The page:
Assumptions of radiometric dating
This amount is often unknown and is one of the downfalls of conventional radiometric dating.However, isochron dating bypasses this assumption, as explained below. The final condition is the number of atoms of parent and daughter isotopes remaining in the rock and can easily be measured in a lab.In most cases, the slope of the line generated by the isochron method gives an age for a rock sample of millions, or even billions of years.In general, these ages are supported by the science community, who declare that the Earth is about 4.5 billion years old.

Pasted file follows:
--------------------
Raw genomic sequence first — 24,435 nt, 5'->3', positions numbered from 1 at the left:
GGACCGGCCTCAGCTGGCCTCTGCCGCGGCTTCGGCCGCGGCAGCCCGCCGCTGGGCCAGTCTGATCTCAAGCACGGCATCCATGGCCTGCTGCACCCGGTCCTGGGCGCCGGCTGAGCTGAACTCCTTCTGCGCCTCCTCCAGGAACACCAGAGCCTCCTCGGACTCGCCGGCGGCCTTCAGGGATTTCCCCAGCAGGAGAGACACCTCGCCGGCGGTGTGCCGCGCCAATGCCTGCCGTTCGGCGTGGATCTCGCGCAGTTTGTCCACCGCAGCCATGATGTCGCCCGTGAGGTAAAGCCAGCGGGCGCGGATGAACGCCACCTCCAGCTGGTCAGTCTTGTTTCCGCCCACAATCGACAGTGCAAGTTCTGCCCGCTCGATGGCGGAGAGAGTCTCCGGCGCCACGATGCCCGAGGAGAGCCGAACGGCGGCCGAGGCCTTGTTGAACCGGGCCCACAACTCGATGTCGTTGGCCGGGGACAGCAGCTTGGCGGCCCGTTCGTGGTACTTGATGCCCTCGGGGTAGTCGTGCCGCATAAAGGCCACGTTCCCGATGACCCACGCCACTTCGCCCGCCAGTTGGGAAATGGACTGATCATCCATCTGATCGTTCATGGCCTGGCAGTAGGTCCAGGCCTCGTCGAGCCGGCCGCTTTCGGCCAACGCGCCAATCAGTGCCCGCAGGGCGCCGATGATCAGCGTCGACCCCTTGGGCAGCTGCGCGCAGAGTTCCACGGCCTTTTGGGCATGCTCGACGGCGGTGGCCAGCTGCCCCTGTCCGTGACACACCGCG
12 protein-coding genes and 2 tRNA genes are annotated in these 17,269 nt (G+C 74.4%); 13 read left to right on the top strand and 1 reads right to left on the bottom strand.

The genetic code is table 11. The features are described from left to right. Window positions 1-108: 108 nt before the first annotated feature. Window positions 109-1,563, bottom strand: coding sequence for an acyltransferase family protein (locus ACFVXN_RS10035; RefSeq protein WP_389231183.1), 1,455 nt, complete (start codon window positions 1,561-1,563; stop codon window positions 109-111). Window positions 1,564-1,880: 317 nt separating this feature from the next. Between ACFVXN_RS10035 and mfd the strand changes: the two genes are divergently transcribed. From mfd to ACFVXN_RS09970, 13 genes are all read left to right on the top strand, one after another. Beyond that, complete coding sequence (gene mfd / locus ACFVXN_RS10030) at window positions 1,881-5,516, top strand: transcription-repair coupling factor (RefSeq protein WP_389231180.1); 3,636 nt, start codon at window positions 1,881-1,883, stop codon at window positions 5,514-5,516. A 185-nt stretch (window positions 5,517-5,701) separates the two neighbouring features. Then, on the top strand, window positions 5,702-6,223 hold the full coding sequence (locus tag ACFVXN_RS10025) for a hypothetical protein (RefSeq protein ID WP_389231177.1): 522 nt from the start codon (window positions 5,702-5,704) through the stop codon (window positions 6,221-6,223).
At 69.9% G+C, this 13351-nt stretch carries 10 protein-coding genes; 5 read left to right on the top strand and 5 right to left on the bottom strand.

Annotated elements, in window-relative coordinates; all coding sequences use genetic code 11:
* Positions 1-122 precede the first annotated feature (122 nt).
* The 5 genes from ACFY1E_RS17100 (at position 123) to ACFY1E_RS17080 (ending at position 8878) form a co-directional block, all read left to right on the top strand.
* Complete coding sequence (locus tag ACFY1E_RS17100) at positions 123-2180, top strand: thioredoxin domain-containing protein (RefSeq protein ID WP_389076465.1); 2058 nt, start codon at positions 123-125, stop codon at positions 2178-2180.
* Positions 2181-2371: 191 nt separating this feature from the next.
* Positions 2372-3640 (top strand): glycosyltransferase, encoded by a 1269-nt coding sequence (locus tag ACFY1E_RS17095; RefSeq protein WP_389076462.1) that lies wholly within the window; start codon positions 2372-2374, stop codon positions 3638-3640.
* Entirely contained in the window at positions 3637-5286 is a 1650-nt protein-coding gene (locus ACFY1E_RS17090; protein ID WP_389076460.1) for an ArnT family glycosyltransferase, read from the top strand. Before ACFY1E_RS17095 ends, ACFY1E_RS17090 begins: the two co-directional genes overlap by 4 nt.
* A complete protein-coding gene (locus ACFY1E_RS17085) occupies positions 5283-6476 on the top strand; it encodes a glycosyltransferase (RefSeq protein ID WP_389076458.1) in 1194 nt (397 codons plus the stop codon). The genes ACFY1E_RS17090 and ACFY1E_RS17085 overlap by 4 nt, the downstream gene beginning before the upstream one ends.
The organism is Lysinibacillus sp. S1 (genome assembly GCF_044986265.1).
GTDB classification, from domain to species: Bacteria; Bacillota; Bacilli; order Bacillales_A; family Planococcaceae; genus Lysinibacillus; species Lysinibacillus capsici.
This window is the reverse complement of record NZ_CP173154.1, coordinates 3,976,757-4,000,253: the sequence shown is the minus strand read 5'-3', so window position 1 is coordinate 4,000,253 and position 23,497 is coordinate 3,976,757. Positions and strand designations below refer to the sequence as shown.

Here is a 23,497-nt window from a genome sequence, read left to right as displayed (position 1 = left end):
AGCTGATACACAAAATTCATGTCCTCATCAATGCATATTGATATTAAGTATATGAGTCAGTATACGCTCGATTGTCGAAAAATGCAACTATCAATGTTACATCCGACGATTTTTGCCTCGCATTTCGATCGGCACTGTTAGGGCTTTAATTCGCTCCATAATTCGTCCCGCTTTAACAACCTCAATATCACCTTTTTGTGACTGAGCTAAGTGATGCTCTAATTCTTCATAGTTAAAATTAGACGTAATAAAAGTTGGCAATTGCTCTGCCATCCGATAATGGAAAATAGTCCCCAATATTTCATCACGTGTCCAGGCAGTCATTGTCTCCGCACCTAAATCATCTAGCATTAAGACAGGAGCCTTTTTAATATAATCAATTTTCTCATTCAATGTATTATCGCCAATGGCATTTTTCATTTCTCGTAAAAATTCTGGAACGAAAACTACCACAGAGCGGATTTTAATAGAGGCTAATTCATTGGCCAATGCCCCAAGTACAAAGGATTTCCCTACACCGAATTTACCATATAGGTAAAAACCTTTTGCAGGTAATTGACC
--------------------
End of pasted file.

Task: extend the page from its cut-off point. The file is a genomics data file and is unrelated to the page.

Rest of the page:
These creationists challenge the assumptions made by the isochron dating method itself.According to Brent Dalrymple (20-69), "the trick to the isochron diagram is the normalization of both parent and daughter isotope to a third isotope." This third isotope is the non-decay product isotope of the same element as the daughter element.In the initial state, the graph of daughter isotope to the third isotope versus parent isotope to the third isotope should result in a straight, horizontal line.Based on the assumptions of basic radioactive dating, the problem of an unknown initial amount of daughter isotope is eliminated by the definition of the isochron itself. If contamination has occurred within a sample, the ratios from the sample shouldn't fall on a line.